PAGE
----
Last edited: Oct 17, 2023
  7. Auzzie

    Auzzie 20g

    This will sound weird coming from so far intercontinental South . Seen some recent YouTube of LA Clays. Looks pretty neat place with skeet,trap and sporting.
    My Aussie shooting buddy went there 5 yrs back while in LA on vacation and gave it big thumbs up.
  8. Thanks for the reply Auzzie. LA Clays is now owned by Oaktree, not a bad thing, just saying. I, also, have heard good things and their prices are a bit less than Oaktree with a senior club discount. The issue would be distance and more importantly, drive time with traffic. I ended up joining North Hollywood Sportsman Club. Reasonable rates, a bit over an hour drive time, laid back friendly bunch...a true club vs a commercial operation. Small basic facilities with 3 trap and 1 skeet. Shot 28g skeet yesterday with a small, friendly, helpful crew...exactly what I was looking for. Planned schedule will be Wed trap and Sun skeet. That'll keep me busy! LOL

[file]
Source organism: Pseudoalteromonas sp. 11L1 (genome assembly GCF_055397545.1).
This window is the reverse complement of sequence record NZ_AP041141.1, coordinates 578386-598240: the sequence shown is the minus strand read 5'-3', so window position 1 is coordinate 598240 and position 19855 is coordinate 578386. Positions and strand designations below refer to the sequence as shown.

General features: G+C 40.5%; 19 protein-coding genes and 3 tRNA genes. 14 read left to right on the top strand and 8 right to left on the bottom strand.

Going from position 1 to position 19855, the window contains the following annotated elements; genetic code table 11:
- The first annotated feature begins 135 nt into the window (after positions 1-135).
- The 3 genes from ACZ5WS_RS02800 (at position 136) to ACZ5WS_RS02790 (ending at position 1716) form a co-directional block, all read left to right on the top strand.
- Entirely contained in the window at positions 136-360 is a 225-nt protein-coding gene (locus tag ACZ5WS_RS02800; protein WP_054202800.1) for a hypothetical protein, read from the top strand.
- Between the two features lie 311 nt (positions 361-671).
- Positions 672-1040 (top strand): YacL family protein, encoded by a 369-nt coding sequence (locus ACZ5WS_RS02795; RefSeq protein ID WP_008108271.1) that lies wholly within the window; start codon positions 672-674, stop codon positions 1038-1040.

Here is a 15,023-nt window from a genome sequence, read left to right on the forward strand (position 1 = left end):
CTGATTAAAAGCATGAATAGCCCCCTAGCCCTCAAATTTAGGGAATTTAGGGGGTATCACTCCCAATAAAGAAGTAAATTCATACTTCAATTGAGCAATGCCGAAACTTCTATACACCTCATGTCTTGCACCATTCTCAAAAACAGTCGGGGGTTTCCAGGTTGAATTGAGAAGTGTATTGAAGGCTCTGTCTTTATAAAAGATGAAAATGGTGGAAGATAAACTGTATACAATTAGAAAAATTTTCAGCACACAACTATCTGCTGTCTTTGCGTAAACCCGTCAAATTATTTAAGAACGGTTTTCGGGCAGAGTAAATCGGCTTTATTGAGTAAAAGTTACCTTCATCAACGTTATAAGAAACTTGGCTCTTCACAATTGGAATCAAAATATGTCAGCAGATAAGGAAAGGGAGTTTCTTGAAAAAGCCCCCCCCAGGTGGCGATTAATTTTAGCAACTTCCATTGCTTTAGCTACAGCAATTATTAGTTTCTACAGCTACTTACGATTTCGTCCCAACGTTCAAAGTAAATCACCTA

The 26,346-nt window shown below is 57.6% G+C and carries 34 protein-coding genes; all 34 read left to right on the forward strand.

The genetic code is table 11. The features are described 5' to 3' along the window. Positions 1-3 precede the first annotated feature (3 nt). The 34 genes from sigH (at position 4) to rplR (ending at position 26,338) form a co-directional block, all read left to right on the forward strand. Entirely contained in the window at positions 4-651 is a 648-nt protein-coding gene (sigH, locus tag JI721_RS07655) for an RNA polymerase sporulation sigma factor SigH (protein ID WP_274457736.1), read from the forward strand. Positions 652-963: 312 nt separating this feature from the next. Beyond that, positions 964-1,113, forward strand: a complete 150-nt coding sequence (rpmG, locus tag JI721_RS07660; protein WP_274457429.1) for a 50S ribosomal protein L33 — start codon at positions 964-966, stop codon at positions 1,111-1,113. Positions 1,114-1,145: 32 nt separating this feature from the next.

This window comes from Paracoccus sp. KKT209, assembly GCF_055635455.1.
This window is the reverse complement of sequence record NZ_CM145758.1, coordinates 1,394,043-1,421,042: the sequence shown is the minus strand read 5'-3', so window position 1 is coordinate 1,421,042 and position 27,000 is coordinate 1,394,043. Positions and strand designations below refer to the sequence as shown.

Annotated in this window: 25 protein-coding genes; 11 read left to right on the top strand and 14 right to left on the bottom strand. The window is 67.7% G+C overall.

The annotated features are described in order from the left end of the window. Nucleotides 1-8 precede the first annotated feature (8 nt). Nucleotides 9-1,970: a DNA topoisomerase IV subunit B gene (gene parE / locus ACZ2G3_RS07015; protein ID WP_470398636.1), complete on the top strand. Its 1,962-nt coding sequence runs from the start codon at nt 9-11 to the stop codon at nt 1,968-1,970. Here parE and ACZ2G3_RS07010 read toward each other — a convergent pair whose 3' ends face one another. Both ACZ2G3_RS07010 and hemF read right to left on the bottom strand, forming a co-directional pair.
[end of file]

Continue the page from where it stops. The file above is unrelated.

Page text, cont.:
9. Auzzie

    Auzzie 20g

    Sounds like you have found a suitable place. I will put it in my book of places to check out for a holiday visit one day. That schedule will certainly keep you busy and you will get pretty good quickly and learn lot of fundamentals that can help your wing shooting.
    One thing there is never any shortage of at gun clubs is coaching and free advice . Trick is to determine what works for you and who to listen to. Lol
    Enjoy the clay journey
  10. Quite right! Interestingly enough, the trap side was friendly but serious...very serious. The skeet field...super friendly, great tips and points, lots of joking and even a cigar smoker or two. My 28 is going to get a workout over there!
  11. Auzzie

    Auzzie 20g

    Yes 28 is a great gauge for skeet just way too expensive to even contemplate over here now days.

    I also have a 67 grade 1. Special Trap 30” Slightly different to yours.
    Same gun but FN world market variant. It has beaver tail forend and flat knob stock. The recievers are only edge border engraved with plain blued sides and long tang trigger guard. Hinge pin pattern is the same.
    Mine has been pretty heavily modified to Briley
    thin wall chokes and converted to mechanical triggers so could use a 410 tube set for skeet in the day.